Back in the fall of 2013, Barry bicycled the entire length of the Katy Trail in Missouri, from Clinton (west) to Machens (east) in four days while I drove with Paisley. Each day I'd drive to our next motel, get Paisley settled, and in some cases was close enough to be able to hop on the trail and ride my bicycle out to meet Barry. If you're interested, you can read all about this adventure in a series of older blog posts.
This time, we stayed in a spot near the Katy that I'd noticed along the way and really wanted to see: Hermann, Missouri. This town, often called "Little Germany", looked so quaint and charming as I'd driven through, I wanted to get a closer look. However, all the lodging there was bed & breakfasts, which would make traveling with Paisley difficult as very few B&Bs allow dogs. So, the trip didn't happen in 2013 or 2014 while we were living in the greater KC area. But now that we're traveling in Pearl, we were able to return.
There's a nice city park with RV sites and hookups right in Hermann, a great spot from which to see the city (more on this in the next post). And as you can see from this map, the Katy Trail is just a few miles north of Hermann, so we could ride a portion of it during our stay.
We chose to ride our Bike Fridays this time. Barry had ridden his mountain bike before but said that it was overkill, since the Katy is well-maintained, firmly packed crushed limestone. The 1.35" wide tires on our Fridays would do just fine. It proved to be a good choice, as these bikes are a bit faster and lighter than our mountain bikes, and certainly much better for the road to and from the trail.
Before setting out, we pedaled to a charming bakery in downtown Hermann that Barry had sniffed out the day before. He has a nose for donuts, I tell you! There, we stocked up on goodies for our ride.
We got to cross the mighty Missouri River on the way to the Katy Trail access point. There's a protected ped-bike portion of the bridge, making it a very safe ride.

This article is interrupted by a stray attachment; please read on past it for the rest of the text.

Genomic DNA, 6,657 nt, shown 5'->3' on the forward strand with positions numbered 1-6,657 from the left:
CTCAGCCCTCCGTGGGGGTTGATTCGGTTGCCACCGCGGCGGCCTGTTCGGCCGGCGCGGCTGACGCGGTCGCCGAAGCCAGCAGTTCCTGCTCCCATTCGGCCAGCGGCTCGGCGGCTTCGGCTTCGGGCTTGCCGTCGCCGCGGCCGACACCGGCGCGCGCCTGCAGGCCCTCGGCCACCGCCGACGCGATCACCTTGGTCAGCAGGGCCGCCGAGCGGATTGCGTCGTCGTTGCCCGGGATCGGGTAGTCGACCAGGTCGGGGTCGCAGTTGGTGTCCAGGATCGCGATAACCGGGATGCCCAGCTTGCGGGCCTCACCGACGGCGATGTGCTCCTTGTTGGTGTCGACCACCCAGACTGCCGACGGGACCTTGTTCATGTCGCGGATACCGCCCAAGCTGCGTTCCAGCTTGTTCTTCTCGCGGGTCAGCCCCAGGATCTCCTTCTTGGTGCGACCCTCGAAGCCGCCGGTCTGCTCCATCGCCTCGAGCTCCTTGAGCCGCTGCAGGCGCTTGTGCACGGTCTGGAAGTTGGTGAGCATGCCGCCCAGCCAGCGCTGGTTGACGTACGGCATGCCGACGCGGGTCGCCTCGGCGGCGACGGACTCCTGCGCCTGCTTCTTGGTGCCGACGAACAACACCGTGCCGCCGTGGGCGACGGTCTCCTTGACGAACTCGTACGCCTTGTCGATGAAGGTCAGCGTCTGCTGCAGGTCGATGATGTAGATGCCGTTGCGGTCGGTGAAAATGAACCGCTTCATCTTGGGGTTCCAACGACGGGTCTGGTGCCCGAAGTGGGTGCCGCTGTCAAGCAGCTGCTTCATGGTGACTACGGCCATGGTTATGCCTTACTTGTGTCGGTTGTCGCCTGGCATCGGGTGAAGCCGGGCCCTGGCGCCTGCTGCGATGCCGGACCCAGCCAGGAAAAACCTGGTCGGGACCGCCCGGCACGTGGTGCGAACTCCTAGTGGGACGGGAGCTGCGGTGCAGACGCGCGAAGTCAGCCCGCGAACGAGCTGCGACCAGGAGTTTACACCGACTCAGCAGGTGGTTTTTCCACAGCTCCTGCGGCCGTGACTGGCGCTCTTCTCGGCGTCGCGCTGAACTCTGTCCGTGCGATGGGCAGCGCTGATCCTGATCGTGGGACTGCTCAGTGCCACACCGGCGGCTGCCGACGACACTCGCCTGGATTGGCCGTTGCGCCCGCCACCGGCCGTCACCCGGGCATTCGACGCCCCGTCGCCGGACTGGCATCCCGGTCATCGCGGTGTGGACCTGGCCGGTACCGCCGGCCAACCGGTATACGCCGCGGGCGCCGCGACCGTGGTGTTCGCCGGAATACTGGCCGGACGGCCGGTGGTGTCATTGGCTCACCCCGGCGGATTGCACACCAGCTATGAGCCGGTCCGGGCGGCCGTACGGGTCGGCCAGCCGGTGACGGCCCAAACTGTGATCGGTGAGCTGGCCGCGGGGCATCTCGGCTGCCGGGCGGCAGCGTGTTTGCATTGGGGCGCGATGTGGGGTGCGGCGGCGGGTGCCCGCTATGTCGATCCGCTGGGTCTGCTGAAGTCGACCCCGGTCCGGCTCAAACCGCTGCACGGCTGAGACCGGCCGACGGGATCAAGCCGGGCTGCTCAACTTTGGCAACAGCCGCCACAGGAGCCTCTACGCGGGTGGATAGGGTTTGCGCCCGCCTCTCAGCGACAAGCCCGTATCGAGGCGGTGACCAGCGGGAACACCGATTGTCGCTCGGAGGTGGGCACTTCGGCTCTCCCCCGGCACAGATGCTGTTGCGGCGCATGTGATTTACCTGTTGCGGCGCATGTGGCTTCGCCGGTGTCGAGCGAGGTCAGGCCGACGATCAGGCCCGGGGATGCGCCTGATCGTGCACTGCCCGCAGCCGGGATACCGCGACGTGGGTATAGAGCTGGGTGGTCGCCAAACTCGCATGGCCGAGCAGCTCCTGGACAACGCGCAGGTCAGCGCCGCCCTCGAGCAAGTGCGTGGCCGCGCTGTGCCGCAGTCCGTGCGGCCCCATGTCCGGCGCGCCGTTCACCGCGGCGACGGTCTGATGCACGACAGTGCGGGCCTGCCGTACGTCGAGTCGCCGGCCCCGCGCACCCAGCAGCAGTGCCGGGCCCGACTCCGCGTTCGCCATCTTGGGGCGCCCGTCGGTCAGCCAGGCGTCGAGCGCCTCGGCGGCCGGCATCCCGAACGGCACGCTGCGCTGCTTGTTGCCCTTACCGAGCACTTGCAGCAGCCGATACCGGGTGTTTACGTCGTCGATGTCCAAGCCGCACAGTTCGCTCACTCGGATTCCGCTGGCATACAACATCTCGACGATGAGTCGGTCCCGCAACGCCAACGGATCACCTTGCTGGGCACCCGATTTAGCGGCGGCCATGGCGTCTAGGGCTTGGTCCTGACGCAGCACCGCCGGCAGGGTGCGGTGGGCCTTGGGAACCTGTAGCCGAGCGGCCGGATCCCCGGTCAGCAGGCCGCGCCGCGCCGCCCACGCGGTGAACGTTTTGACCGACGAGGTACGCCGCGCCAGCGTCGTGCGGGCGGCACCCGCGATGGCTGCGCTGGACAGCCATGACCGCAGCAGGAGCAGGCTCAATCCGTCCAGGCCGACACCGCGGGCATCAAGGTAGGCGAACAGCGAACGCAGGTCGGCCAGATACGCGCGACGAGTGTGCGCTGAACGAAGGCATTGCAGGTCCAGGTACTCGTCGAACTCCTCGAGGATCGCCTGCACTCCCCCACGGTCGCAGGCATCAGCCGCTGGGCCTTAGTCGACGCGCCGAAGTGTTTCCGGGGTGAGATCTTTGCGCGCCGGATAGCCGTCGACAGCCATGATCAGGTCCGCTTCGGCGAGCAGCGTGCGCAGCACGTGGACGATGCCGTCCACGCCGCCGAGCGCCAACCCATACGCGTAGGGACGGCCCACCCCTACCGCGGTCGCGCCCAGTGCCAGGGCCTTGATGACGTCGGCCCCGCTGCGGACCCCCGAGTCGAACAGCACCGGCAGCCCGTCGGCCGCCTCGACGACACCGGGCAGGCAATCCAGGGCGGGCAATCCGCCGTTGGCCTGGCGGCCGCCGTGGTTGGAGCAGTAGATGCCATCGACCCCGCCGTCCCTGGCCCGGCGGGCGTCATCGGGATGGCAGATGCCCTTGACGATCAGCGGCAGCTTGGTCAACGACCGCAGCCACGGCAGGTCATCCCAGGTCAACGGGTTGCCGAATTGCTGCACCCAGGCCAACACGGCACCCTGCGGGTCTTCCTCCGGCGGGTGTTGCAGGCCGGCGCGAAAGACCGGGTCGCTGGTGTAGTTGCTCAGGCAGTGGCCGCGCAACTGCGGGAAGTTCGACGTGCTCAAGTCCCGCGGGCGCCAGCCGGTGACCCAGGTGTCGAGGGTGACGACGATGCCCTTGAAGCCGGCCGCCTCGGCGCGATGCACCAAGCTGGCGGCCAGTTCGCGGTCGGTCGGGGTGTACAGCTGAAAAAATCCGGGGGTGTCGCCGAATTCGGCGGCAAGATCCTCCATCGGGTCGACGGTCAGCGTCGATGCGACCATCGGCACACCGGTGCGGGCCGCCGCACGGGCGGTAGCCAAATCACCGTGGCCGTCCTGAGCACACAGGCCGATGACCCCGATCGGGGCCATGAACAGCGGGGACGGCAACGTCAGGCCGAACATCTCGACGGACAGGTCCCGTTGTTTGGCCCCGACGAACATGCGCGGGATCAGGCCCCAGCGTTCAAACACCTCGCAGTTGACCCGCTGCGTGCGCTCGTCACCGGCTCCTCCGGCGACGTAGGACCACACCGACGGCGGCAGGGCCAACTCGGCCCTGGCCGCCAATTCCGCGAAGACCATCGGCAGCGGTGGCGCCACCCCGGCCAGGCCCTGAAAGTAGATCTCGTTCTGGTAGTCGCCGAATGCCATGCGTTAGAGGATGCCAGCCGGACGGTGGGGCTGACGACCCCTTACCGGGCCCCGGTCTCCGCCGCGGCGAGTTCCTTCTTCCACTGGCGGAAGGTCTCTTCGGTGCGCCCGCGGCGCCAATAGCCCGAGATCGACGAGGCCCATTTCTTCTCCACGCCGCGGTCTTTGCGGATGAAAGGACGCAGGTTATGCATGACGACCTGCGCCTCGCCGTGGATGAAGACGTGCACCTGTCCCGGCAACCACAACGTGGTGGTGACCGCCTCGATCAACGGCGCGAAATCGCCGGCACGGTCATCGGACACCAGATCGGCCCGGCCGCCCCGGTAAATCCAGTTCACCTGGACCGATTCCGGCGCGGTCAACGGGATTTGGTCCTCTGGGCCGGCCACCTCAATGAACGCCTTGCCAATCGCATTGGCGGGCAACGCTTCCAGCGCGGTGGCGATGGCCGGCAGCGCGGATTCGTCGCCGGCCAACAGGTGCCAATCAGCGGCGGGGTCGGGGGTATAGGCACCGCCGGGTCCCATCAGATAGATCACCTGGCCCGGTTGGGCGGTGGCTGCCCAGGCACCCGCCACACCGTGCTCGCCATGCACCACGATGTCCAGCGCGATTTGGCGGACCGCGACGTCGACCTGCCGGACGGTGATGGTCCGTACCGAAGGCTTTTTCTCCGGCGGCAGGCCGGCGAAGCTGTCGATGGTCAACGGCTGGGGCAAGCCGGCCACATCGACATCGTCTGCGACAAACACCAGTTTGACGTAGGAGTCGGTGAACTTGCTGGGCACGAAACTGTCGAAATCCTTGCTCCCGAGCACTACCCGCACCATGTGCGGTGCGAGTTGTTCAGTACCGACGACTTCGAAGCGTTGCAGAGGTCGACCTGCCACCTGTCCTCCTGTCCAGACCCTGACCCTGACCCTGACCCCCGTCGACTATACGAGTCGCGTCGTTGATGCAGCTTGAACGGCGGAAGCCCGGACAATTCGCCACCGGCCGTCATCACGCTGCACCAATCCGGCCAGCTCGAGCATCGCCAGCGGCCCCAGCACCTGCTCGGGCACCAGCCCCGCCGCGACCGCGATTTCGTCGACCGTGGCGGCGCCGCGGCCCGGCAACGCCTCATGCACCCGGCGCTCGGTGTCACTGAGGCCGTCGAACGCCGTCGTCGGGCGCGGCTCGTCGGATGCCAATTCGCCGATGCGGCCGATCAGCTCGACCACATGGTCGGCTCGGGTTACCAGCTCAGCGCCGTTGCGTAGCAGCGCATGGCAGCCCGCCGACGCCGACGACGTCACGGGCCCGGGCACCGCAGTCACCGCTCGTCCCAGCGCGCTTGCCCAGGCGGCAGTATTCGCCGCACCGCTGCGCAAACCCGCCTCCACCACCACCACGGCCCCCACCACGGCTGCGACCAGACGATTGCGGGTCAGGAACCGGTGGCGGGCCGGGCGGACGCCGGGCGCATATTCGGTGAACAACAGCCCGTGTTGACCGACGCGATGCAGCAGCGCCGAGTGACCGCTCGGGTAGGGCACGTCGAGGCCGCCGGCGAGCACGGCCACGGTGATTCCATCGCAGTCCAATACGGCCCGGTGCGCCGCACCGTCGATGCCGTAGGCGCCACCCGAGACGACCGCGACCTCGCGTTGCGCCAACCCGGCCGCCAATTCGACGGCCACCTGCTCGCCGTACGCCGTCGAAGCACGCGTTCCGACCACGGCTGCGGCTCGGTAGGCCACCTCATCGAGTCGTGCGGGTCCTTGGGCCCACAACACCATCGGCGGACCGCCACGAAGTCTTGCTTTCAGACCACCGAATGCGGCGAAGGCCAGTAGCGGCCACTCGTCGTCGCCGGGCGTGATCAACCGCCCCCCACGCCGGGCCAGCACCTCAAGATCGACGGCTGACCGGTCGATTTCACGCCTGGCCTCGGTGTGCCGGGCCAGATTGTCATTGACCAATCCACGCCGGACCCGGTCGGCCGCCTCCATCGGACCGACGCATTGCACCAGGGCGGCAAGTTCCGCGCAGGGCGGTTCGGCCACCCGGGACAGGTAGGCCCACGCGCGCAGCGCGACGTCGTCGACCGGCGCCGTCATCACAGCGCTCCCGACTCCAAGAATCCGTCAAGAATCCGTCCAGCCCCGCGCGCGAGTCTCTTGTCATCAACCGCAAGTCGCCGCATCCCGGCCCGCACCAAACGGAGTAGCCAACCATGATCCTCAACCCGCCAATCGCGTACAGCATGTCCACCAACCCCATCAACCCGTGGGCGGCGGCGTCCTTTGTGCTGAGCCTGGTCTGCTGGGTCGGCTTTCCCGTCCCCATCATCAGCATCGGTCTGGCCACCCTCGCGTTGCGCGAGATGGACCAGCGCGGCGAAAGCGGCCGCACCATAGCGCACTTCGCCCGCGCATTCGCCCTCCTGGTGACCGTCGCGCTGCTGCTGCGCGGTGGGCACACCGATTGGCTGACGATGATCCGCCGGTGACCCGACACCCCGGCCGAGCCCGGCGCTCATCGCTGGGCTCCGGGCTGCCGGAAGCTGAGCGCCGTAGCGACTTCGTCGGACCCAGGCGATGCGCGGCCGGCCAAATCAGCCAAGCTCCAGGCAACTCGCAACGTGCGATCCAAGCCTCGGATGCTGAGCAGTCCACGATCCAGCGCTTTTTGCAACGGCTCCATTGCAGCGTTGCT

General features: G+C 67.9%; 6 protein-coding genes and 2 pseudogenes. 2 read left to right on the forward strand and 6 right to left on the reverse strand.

We had an enjoyable ride on the trail from the access point just west of McKittrick to Mokane and back. I'd originally planned on going only to Portland, but there was no water there, so we forged on.
If you look closely, you can see that Barry is wearing his Katy Trail jersey from his earlier ride!
This is Standing Rock. It looks like an isolated boulder but is actually a part of a bluff that has resisted erosion. This portion of the Katy Trail runs right through the Grand Bluffs Conservation Area along the Missouri River. This is an exceptionally pretty part of the trail, and the shade was much appreciated on this hot day.
This section of the trail is quite rural with almost no services. No restaurants, no bakeries, no ice cream shops, just a couple of rest rooms and occasional water spigots. On a hot day, a water spigot is gold!
On the way back, we took our last rest stop in Rhineland, where there was a pretty garden. And we found a soda machine! We each indulged in one, giving us the energy we needed to pedal the final few miles back to Hermann.
We ended up with over 55 miles on the day, at least 15 more than I'd planned on!
I won't lie, the last ten miles or so, I was suffering a bit. But looking back now, I only remember how much fun it was and feel fortunate that we got to enjoy another great day on one of America's premiere rail-trails.
We've had A Slice of Pie on our bucket list ever since Barry read about it while researching things to do in the states surrounding Kansas City a few years ago when we were living in the KC area. Somehow we never made it over. But now we've finally been!
Barry negotiated Pearl through the downtown streets of Rolla, Missouri and we found a level parking spot just up the street. Perfect! A few steps later, and the angels sang. We were there at last!
I learned from their website that this small business has been open for 27 years, makes all pies in-house, and that some pies weigh as much as 5 to 6 pounds. That's a monster pie
And, as the website admits, these pies are not cheap. But this was probably the only time we'll get to Rolla, so we felt it was money well spent. After all, it's PIE.
And let's face it: As the sign says...
Barry was one happy camper.